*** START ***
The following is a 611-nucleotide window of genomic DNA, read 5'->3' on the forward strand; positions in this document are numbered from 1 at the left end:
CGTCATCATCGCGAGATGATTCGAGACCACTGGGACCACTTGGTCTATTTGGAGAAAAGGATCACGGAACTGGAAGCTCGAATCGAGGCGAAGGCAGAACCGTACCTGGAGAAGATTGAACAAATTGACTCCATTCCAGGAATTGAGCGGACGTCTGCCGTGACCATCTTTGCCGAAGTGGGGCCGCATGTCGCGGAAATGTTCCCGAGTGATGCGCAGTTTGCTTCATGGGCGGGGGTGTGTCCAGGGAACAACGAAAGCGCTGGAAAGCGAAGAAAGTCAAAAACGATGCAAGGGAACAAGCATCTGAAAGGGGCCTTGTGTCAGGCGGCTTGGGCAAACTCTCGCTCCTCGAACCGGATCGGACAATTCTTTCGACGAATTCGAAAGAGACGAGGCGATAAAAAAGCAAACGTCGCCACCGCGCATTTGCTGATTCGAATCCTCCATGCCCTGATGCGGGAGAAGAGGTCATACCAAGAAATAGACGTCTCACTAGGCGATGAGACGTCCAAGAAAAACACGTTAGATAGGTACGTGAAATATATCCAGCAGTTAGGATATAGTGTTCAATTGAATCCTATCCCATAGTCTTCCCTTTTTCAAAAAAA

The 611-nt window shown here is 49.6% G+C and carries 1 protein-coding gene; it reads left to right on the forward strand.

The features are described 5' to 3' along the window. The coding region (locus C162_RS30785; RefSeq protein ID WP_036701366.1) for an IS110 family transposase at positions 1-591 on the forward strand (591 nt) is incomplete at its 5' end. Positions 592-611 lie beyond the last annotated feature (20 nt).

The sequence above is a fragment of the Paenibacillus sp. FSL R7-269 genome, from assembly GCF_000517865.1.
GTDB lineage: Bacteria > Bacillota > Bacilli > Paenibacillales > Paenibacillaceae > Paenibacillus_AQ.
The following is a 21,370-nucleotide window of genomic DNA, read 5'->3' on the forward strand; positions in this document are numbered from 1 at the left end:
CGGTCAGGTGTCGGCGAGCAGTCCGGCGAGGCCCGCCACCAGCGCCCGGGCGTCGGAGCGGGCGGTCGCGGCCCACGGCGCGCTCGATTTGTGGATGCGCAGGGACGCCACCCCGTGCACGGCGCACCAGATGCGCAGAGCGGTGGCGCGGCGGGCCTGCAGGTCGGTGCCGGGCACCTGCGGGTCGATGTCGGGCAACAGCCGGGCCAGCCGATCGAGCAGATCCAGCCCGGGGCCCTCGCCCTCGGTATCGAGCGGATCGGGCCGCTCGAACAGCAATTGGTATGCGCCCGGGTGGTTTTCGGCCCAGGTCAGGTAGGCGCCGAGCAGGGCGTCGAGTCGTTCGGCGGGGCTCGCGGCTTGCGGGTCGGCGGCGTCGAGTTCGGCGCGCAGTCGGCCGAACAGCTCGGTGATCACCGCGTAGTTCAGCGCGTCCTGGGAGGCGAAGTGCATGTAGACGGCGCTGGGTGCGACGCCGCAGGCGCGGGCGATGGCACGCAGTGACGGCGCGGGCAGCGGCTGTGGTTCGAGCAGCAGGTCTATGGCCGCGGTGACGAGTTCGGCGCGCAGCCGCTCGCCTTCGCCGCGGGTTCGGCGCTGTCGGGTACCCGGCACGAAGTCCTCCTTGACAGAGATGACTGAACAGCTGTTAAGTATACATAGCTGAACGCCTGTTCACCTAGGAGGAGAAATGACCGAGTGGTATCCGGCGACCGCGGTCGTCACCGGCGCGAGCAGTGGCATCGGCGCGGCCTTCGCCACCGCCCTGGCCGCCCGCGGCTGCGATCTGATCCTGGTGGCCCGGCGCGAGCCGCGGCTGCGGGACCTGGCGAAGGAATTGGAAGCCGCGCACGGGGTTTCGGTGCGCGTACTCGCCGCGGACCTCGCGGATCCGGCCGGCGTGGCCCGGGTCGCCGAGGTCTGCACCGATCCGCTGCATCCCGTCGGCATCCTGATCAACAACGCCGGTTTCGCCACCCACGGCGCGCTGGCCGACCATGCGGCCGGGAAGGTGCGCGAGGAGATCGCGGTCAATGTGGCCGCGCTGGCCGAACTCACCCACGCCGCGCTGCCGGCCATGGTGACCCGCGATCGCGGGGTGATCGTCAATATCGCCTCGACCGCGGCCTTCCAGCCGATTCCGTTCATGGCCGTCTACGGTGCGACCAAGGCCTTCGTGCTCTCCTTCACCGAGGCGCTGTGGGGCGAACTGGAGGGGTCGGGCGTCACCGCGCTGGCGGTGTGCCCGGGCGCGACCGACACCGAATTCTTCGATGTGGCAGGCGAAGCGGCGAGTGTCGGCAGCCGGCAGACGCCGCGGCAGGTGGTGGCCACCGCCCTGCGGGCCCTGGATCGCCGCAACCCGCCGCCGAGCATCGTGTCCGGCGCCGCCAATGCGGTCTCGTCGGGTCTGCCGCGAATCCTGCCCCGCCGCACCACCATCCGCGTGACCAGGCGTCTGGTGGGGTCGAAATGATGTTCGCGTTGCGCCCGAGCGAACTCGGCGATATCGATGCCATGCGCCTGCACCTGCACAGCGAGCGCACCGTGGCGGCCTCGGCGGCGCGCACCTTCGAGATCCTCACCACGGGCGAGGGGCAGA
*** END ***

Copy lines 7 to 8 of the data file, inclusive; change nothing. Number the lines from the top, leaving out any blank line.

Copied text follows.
The following is a 21,370-nucleotide window of genomic DNA, read 5'->3' on the forward strand; positions in this document are numbered from 1 at the left end:
CGGTCAGGTGTCGGCGAGCAGTCCGGCGAGGCCCGCCACCAGCGCCCGGGCGTCGGAGCGGGCGGTCGCGGCCCACGGCGCGCTCGATTTGTGGATGCGCAGGGACGCCACCCCGTGCACGGCGCACCAGATGCGCAGAGCGGTGGCGCGGCGGGCCTGCAGGTCGGTGCCGGGCACCTGCGGGTCGATGTCGGGCAACAGCCGGGCCAGCCGATCGAGCAGATCCAGCCCGGGGCCCTCGCCCTCGGTATCGAGCGGATCGGGCCGCTCGAACAGCAATTGGTATGCGCCCGGGTGGTTTTCGGCCCAGGTCAGGTAGGCGCCGAGCAGGGCGTCGAGTCGTTCGGCGGGGCTCGCGGCTTGCGGGTCGGCGGCGTCGAGTTCGGCGCGCAGTCGGCCGAACAGCTCGGTGATCACCGCGTAGTTCAGCGCGTCCTGGGAGGCGAAGTGCATGTAGACGGCGCTGGGTGCGACGCCGCAGGCGCGGGCGATGGCACGCAGTGACGGCGCGGGCAGCGGCTGTGGTTCGAGCAGCAGGTCTATGGCCGCGGTGACGAGTTCGGCGCGCAGCCGCTCGCCTTCGCCGCGGGTTCGGCGCTGTCGGGTACCCGGCACGAAGTCCTCCTTGACAGAGATGACTGAACAGCTGTTAAGTATACATAGCTGAACGCCTGTTCACCTAGGAGGAGAAATGACCGAGTGGTATCCGGCGACCGCGGTCGTCACCGGCGCGAGCAGTGGCATCGGCGCGGCCTTCGCCACCGCCCTGGCCGCCCGCGGCTGCGATCTGATCCTGGTGGCCCGGCGCGAGCCGCGGCTGCGGGACCTGGCGAAGGAATTGGAAGCCGCGCACGGGGTTTCGGTGCGCGTACTCGCCGCGGACCTCGCGGATCCGGCCGGCGTGGCCCGGGTCGCCGAGGTCTGCACCGATCCGCTGCATCCCGTCGGCATCCTGATCAACAACGCCGGTTTCGCCACCCACGGCGCGCTGGCCGACCATGCGGCCGGGAAGGTGCGCGAGGAGATCGCGGTCAATGTGGCCGCGCTGGCCGAACTCACCCACGCCGCGCTGCCGGCCATGGTGACCCGCGATCGCGGGGTGATCGTCAATATCGCCTCGACCGCGGCCTTCCAGCCGATTCCGTTCATGGCCGTCTACGGTGCGACCAAGGCCTTCGTGCTCTCCTTCACCGAGGCGCTGTGGGGCGAACTGGAGGGGTCGGGCGTCACCGCGCTGGCGGTGTGCCCGGGCGCGACCGACACCGAATTCTTCGATGTGGCAGGCGAAGCGGCGAGTGTCGGCAGCCGGCAGACGCCGCGGCAGGTGGTGGCCACCGCCCTGCGGGCCCTGGATCGCCGCAACCCGCCGCCGAGCATCGTGTCCGGCGCCGCCAATGCGGTCTCGTCGGGTCTGCCGCGAATCCTGCCCCGCCGCACCACCATCCGCGTGACCAGGCGTCTGGTGGGGTCGAAATGATGTTCGCGTTGCGCCCGAGCGAACTCGGCGATATCGATGCCATGCGCCTGCACCTGCACAGCGAGCGCACCGTGGCGGCCTCGGCGGCGCGCACCTTCGAGATCCTCACCACGGGCGAGGGGCAGA